… so says Professor David Kirp (Public Policy, Berkeley) in this morning’s New York Times. It’s a piece that begs, I think, of a firm response. And because it’s about desegregating schools, I think it’s appropriate material for this blog. Here’s how his piece gets under way, though you should read the whole thing.
AMID the ceaseless and cacophonous debates about how to close the achievement gap, we’ve turned away from one tool that has been shown to work: school desegregation. That strategy, ushered in by the landmark 1954 Supreme Court decision in Brown v. Board of Education, has been unceremoniously ushered out, an artifact in the museum of failed social experiments…. But as the anniversary was observed this past week on May 17, it was hard not to notice that desegregation is effectively dead. In fact, we have been giving up on desegregation for a long time. In 1974, the Supreme Court rejected a metropolitan integration plan, leaving the increasingly black cities to fend for themselves.
A generation later, public schools that had been ordered to integrate in the 1960s and 1970s became segregated once again, this time with the blessing of a new generation of justices.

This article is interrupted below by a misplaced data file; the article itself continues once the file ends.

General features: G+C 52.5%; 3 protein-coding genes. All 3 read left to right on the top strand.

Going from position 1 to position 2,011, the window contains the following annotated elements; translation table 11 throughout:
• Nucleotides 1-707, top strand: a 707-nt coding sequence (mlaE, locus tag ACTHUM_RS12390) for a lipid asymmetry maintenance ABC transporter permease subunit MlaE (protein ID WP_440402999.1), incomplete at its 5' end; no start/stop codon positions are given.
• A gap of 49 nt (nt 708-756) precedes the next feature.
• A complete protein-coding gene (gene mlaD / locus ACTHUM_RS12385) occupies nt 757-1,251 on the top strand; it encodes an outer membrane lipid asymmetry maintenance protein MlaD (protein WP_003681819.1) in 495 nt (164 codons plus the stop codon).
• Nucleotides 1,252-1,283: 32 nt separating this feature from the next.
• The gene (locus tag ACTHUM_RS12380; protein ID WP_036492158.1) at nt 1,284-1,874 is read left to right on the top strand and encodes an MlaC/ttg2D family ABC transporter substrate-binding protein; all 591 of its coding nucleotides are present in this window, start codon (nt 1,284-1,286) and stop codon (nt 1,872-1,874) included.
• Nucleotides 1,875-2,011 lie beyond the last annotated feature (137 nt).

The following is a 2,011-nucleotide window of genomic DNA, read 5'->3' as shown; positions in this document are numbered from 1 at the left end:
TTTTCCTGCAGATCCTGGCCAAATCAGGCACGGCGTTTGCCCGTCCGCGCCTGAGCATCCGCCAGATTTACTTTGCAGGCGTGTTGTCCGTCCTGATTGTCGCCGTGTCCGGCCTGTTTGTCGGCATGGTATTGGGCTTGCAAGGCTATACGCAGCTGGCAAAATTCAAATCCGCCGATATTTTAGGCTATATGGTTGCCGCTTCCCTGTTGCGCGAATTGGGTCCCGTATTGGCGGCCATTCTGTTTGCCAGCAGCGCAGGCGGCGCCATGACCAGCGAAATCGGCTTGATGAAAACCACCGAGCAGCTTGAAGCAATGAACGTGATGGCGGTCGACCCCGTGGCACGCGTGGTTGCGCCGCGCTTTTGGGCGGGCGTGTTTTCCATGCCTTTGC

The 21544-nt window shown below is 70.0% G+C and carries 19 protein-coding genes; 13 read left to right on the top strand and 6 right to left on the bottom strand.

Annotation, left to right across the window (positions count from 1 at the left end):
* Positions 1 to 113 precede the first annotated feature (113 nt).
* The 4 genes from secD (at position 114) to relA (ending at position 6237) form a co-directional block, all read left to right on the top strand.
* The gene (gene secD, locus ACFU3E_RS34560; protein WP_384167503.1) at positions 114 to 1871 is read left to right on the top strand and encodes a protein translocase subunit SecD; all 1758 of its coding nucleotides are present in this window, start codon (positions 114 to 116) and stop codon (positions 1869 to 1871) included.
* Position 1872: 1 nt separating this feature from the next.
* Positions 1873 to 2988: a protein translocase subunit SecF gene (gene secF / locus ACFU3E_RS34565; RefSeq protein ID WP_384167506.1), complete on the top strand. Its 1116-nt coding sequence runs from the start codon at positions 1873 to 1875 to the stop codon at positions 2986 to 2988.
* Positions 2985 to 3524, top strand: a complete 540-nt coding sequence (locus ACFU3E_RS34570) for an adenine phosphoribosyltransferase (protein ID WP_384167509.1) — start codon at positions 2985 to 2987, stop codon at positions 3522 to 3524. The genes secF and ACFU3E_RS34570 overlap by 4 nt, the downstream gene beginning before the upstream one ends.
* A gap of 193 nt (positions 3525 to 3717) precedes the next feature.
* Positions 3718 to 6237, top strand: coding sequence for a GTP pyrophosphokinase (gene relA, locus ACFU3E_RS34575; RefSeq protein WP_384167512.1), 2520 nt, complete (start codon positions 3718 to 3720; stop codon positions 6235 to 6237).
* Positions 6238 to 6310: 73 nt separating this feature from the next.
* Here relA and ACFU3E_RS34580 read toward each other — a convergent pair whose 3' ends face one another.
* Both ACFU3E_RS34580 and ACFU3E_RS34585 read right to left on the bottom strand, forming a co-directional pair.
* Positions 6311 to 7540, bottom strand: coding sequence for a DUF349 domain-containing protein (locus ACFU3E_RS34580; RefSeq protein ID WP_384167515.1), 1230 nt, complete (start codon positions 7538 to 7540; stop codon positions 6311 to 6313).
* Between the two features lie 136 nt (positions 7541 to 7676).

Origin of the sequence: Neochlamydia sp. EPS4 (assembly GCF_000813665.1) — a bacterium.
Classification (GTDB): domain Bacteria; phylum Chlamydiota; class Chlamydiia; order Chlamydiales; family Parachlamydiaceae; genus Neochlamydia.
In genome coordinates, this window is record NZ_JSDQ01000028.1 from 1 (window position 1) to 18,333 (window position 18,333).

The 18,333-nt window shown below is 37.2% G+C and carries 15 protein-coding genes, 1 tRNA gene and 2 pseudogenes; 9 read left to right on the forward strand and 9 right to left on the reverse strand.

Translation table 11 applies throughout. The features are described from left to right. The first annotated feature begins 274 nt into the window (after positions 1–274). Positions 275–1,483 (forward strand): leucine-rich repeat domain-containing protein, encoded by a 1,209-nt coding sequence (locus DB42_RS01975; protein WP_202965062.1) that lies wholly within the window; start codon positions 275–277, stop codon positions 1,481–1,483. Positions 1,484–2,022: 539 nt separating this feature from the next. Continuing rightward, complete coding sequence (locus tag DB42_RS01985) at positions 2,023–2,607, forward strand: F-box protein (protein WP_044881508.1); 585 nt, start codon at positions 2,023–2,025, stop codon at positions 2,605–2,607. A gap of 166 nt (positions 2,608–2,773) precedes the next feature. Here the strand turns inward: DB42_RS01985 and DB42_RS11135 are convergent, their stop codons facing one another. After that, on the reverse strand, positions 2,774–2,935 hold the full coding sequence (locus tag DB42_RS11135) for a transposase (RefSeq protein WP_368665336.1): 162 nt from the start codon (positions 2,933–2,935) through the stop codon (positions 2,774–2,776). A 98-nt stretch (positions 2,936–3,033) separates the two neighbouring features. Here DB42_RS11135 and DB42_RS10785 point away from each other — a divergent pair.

The balance of Professor Kirp’s essay, which laments the fading of court-ordered desegregation orders, can be summed up as follows:
(1) Desegregation/integration produces empirical academic benefits for Black students.
(2) Desegregation/integration produces no empirical injuries or drawbacks for White students.
(3) Therefore Desegregation/integration is a good thing.
(4) The courts should support good things.
(5) Therefore the courts should support Desegregation/integration.
To be fair, this is my summary of his work. I could be misrepresenting it, though I obviously don’t think I am.
Now I’m willing to grant him (1) and (2); he’s a public policy expert and presumably he’d know better than I would whether the evidence supports these things. I’ll even grant him (3), so long as we keep it at “a good thing” and not “an unqualifiedly good thing, all-in.” If something gives relevant benefits, and doesn’t have the most obvious sorts of drawbacks one might suspect, odds are that it’s a good thing.
But I seriously question what I’ve presented as his implicit premise (4). Kirp seems to lack a certain understanding of how the law works, as demonstrated by the fact that he has linked to Milliken v. Bradley (418 U.S. 717 (1974)), but doesn’t seem to actually understand what the case is about. That’s a serious charge to level at an academic, so let me explain. Along the way, I think it will become clear both why I think (4) is wrong, and that Kirp does indeed hold it as a view.